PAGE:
England’s bitter history of tournament encounters with Germany needs no introduction. The old enemies were pitted against each other in the group stage of Euro 2000 – Germany featuring an old guard including Lothar Matthäus, seemingly mere days away from his pension, England with a left-sided pairing of Phil Neville and Dennis Wise.
The encounter was less than a classic – in fact both teams could legitimately lay claim to being the worst in the tournament – but when Alan Shearer was left unmarked in the area to meet a David Beckham free-kick, England fans were afforded a rare moment of cheer against their old rivals.
Phil Neville’s self-destruct moment, Euro 2000
When you’re relying on Phil Neville to help keep you in a major international football tournament, then you know you’re in trouble. But everything seemed to be going to plan with moments left of England’s Euro 2000 group stage decider against Romania. England had cut it fine, but a 2-2 draw would be enough to sneak them through to the quarter-finals ahead of their opponents.
Step forward Phil Neville, with a desperate 89th minute lunge at a Romanian who looked to be running the ball out harmlessly for a goal-kick. The tackle was hopelessly miss-timed and miss-construed. Of course the resulting penalty was gratefully converted, and England were on their way home again.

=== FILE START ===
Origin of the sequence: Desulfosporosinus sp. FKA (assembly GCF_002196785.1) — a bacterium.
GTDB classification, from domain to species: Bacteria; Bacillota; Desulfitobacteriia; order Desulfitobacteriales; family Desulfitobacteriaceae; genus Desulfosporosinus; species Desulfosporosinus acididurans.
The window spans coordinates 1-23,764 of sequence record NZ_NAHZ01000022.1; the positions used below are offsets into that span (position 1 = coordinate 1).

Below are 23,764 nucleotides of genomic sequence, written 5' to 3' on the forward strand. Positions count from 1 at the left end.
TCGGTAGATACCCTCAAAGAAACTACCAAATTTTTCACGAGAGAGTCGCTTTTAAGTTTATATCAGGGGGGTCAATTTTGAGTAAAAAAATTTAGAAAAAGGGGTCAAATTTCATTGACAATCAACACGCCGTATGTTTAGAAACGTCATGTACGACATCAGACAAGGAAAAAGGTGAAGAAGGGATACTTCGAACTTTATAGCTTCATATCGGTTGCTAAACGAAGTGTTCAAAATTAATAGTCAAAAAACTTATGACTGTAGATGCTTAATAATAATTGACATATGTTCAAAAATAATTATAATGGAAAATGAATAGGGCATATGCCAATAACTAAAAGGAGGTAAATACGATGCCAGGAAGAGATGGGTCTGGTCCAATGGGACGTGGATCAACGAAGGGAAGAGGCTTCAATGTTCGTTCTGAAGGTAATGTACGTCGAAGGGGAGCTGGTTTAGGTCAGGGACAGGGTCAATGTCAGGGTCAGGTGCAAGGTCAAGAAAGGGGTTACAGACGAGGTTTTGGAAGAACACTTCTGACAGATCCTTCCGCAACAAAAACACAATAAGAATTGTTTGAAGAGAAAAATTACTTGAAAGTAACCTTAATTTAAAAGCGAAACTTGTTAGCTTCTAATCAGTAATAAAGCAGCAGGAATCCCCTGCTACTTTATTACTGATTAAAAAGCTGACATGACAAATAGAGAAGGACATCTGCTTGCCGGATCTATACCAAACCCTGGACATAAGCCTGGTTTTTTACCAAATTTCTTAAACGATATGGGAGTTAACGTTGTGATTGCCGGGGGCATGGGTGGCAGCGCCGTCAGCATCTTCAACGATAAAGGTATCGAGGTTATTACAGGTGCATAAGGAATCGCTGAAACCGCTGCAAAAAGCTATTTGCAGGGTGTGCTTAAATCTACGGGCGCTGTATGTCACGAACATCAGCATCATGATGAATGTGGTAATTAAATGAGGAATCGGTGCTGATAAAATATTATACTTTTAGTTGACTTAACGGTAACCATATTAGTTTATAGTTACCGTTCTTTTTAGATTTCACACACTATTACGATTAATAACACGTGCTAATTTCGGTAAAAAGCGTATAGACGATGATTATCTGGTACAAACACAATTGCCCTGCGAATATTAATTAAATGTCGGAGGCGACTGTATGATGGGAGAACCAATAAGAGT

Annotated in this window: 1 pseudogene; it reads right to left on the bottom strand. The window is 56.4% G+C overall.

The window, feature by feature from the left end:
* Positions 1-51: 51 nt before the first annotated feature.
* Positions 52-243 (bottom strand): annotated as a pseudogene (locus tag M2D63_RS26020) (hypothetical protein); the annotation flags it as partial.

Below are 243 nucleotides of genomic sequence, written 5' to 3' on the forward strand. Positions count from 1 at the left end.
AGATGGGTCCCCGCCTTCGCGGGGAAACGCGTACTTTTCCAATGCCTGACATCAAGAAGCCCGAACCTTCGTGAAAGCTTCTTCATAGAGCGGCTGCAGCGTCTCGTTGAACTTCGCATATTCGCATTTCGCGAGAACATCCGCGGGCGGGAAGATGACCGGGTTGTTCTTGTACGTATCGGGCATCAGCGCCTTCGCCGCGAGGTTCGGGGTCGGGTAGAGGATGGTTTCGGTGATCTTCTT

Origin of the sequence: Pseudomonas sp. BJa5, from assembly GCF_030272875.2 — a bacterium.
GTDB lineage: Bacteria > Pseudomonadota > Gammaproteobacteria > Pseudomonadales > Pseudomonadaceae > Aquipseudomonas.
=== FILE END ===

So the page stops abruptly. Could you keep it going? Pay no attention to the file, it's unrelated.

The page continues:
Holland schooled in total football, Euro 96
Euro 96 was truly the year when football came home – and what a tournament it was. England really only played well once all tournament, but when it was this good, it seemed to seep into our memories of every other match in the competition, imbuing each game with a rose (or should that be orange?)-tinted hue. For once everything just clicked, and England destroyed a perhaps technically superior Dutch team, who just didn’t know what hit them.